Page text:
Throughout the turbulent twentieth century, the English countryside served idealists and romantics as a "theatre of dreams" - an idealised space where time had stood still, suburbia had been excluded and craftspeople continued to find personal fulfillment working with their hands in villages that had remained unchanged for centuries. Madeleine Bunting's father went further than most in imposing this vision on his family. The North Yorkshire plot of land he leased in 1958 and used to build a highly personal chapel, a showcase for his sculptures and a focus for his unspoken but fervent Catholicism, was a place that aroused conflicting emotions in his family, and after his death in 2002 Bunting realized that if she was ever to truly understand him she would have to understand the Plot and its many historical associations.
So this book is a memoir, the story of a parent who must have been very hard to live with, whose aspirations made an uncomfortable fit with the realities of family life and the conflicting demands on the rural landscape in postwar England. It's a kind of exorcism, deeply personal but made universal and political by Bunting's intelligence and the research and writing skills she has acquired through a successful career in journalism. It's not a linear narrative by any means; the way the focus shifts from family picnics to Cistercian monks, from moths to the woes of modern farmers, could collapse into chaos in less accomplished hands. But in the second section, "War", the picture comes into focus and she draws together the threads of personal and collective memory.
Her father first discovered the Plot on a highly significant date - 6th June, 1944. While his contemporaries just a few years older were facing German tanks in Europe, he was an Ampleforth schoolboy on his way to a school picnic. Starting from a powerful image of her father bent over a memorial statue he carved and gave pride of place to in his chapel, Bunting shows us clearly that survivor guilt was a large part of his motivation. He was left with a life he hadn't expected to be spared to live and the statue of a 1940s soldier he is looking at, with a haunting mixture of grief and pride, represents himself.
Divisions can be very blurred between the personal and the political. What we naively think of as a natural landscape as we admire a view is, in reality, shaped by hundreds of years of human toil. While Stanley Baldwin was making speeches about the eternal values of the English countryside, real farmers were struggling to survive the Depression. And the pretty cottages now occupied by wealthy "good-lifers" commuting to the cities were abandoned rural homes falling into decay in Bunting's childhood.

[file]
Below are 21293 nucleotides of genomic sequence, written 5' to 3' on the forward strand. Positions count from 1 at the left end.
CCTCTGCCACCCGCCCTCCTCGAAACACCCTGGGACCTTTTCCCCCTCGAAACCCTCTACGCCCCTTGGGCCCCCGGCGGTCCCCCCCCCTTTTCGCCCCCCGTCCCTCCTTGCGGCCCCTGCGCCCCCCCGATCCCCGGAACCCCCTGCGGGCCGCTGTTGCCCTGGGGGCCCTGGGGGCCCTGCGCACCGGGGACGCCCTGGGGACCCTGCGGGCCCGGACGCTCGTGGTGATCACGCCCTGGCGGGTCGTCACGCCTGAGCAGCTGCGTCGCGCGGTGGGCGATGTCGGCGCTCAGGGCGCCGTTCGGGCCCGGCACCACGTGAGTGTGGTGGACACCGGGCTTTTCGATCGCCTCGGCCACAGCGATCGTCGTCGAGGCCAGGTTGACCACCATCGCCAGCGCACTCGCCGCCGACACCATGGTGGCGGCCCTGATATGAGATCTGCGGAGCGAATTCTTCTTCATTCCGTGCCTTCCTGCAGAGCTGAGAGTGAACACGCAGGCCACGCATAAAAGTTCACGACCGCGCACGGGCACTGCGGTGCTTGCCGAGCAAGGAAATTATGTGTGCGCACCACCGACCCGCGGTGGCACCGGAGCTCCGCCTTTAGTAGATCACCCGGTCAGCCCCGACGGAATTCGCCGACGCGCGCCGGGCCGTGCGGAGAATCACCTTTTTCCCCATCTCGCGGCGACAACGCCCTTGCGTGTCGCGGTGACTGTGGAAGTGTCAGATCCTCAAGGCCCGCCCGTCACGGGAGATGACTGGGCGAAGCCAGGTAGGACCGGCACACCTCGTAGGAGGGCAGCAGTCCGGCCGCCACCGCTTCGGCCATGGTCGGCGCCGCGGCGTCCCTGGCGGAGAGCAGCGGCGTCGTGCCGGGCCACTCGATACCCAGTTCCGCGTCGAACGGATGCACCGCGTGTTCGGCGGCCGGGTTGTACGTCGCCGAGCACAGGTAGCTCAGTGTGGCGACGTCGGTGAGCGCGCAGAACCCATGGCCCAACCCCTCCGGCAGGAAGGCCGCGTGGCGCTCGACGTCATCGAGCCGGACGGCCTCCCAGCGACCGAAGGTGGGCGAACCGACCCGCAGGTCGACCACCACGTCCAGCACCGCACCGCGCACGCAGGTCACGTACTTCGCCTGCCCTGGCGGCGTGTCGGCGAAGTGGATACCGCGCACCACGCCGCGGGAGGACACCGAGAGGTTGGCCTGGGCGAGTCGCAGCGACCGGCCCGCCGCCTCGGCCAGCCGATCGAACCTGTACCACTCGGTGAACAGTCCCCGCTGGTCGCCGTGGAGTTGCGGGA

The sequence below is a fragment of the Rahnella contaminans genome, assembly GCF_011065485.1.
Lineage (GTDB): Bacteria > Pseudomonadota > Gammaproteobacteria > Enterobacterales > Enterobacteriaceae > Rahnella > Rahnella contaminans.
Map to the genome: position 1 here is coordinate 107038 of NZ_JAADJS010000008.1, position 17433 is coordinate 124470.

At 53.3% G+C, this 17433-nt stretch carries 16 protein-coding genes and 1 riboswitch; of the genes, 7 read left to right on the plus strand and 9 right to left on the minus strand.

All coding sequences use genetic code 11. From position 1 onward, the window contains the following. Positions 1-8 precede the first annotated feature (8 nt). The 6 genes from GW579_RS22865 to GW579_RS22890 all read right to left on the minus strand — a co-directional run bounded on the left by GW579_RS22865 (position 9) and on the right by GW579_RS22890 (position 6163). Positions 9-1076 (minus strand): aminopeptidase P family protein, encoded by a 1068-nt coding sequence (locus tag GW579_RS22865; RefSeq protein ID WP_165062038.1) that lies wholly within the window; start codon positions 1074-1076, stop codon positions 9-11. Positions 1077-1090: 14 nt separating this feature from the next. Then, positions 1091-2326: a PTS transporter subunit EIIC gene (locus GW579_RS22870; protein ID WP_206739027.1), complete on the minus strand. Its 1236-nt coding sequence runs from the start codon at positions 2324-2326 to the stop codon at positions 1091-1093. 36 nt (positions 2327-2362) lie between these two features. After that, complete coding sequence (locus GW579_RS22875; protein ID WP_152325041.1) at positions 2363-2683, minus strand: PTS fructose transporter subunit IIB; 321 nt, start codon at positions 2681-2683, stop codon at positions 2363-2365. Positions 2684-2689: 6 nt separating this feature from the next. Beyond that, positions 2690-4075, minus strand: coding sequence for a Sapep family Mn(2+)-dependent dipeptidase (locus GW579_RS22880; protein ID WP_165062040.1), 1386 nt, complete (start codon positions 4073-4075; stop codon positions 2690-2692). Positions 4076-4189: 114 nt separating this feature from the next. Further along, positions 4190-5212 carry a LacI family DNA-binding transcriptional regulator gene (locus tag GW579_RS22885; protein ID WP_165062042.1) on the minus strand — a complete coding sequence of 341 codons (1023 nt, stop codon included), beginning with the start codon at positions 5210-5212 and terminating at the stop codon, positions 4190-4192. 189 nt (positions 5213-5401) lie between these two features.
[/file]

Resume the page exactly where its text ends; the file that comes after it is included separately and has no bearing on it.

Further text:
It's not a depressing book by any means, but it's a very honest one. The countryside has always been exploited - by cattle drivers, monks, hill farmers, grouse beaters, the Forestry Commission and, most recently, mass tourism. With her trademark thoroughness Bunting brings all these influences to life and shows that they had both positive and negative effects. She writes lyrically, but never sentimentally, of the beauty of the North York Moors, articulating both the overall view (literally in the last chapter when she experiences her childhood haunts from the vantage point of a glider) and the tiny but significant details. She has a gift for making the most unlikely subjects fascinating - I never expected to read about grouse shooting or the subculture of medieval cattle drivers with such enthusiasm. You could rush through this book but, like driving through a landscape that needs to be hiked through to be fully appreciated, that would be missing the point.
This is a great contrast to the numerous coffee-table books you can buy about the countryside. The illustrations and maps are modest but each carries a wealth of meanings. It's a meditation on the value of knowing a small place very well and appreciating the layers of historical and cultural associations that landscape carries in this crowded island. As the nature writer Garry Snyder once said, sometimes the most radical thing you can do is stay home.